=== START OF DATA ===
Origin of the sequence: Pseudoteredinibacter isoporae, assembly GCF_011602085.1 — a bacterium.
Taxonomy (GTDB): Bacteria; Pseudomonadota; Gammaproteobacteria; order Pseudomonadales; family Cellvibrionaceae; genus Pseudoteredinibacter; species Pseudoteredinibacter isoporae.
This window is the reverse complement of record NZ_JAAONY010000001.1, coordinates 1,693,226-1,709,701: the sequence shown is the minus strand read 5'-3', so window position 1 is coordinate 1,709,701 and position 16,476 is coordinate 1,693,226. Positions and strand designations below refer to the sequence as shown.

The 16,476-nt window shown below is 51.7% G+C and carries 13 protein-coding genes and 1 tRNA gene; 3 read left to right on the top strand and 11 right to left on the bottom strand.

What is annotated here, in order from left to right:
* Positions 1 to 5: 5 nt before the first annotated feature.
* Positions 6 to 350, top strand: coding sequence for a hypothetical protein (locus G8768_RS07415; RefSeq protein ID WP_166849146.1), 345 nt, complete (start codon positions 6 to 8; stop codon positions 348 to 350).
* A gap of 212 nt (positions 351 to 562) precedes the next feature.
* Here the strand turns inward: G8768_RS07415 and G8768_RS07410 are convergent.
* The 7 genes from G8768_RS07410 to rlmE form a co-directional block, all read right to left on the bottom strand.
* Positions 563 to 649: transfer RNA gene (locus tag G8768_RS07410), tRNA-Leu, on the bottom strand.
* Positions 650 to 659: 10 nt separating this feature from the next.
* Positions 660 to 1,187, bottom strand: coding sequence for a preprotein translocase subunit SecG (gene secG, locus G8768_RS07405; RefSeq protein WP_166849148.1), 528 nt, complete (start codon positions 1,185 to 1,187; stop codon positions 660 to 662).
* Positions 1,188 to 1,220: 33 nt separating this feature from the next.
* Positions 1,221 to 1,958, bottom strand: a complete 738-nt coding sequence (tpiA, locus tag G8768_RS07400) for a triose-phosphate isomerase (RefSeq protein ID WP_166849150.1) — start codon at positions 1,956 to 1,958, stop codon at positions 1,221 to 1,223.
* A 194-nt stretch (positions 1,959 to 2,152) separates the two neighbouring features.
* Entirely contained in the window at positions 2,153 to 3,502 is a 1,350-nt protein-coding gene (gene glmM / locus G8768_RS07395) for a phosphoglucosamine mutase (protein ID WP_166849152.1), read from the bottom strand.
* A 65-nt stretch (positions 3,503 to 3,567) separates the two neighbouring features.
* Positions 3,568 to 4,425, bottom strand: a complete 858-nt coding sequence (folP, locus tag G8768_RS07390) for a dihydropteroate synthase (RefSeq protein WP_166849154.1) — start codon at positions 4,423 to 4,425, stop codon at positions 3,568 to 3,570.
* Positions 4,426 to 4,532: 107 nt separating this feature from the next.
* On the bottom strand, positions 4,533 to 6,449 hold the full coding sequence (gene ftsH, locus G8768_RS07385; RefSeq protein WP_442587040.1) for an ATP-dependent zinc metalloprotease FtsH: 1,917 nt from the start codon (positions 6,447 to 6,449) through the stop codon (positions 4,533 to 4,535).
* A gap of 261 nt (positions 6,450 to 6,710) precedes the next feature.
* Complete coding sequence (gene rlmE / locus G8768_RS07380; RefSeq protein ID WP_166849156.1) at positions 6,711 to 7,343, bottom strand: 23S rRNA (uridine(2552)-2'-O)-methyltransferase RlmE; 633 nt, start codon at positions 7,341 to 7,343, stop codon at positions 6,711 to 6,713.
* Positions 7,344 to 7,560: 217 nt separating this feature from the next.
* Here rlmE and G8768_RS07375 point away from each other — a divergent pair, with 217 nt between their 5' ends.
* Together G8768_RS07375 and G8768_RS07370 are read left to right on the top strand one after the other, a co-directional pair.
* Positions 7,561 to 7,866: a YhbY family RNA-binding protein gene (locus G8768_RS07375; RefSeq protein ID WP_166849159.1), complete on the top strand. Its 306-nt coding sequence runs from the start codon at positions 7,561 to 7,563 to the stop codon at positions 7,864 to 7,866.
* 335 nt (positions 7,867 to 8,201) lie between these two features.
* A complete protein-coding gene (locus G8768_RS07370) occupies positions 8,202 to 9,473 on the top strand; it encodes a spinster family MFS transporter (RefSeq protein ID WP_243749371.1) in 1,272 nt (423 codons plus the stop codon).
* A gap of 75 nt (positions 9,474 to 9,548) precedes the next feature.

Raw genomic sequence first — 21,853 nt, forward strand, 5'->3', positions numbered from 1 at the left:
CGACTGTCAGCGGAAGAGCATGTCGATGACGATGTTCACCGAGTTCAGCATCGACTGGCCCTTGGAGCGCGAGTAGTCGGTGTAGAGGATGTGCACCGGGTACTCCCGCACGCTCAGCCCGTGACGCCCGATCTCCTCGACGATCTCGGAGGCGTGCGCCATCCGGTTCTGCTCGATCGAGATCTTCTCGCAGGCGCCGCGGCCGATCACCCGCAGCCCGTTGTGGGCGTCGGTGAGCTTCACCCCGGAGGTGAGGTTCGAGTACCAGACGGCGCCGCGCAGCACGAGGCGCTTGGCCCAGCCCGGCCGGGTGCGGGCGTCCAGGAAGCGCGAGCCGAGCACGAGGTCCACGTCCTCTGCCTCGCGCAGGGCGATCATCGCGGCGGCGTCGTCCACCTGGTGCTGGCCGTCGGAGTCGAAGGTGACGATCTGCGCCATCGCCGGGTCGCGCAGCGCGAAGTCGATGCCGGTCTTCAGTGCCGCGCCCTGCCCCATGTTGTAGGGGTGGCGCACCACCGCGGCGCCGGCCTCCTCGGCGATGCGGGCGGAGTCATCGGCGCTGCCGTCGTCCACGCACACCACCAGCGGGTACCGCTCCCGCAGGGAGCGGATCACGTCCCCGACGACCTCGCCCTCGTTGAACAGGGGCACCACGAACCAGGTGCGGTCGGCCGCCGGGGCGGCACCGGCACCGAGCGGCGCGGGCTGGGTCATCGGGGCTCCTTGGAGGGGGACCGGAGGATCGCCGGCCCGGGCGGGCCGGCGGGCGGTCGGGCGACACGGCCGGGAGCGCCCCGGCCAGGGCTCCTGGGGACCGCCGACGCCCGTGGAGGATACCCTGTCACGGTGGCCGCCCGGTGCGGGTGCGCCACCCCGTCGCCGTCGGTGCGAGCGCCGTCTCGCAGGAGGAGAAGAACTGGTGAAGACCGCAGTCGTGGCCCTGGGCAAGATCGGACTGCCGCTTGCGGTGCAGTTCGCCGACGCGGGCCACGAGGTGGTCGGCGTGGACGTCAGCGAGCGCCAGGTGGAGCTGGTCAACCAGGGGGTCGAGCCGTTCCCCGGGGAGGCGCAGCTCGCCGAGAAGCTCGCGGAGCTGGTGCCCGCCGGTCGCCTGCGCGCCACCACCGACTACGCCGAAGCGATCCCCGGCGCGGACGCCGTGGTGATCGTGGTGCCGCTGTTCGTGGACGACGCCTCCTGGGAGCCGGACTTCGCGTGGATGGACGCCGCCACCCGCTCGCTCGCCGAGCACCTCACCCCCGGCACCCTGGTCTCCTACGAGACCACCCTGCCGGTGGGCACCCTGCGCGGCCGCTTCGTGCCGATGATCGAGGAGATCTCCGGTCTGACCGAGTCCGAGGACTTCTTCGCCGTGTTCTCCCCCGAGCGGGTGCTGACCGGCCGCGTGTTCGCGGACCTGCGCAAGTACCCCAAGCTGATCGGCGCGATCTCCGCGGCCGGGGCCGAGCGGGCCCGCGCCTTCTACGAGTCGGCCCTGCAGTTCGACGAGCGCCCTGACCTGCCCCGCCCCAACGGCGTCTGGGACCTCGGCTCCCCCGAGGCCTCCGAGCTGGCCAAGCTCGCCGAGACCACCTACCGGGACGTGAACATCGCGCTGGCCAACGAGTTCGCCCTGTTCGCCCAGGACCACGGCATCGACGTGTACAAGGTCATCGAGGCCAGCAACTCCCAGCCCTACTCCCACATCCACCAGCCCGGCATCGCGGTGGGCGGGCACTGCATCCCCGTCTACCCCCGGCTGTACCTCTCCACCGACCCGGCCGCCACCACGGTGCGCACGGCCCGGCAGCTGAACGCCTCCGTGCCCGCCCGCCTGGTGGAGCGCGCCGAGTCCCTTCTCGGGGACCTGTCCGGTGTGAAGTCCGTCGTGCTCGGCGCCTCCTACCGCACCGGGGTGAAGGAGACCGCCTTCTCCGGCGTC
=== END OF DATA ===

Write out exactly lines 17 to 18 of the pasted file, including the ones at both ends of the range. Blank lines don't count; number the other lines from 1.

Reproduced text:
* Entirely contained in the window at positions 2,153 to 3,502 is a 1,350-nt protein-coding gene (gene glmM / locus G8768_RS07395) for a phosphoglucosamine mutase (protein ID WP_166849152.1), read from the bottom strand.
* A 65-nt stretch (positions 3,503 to 3,567) separates the two neighbouring features.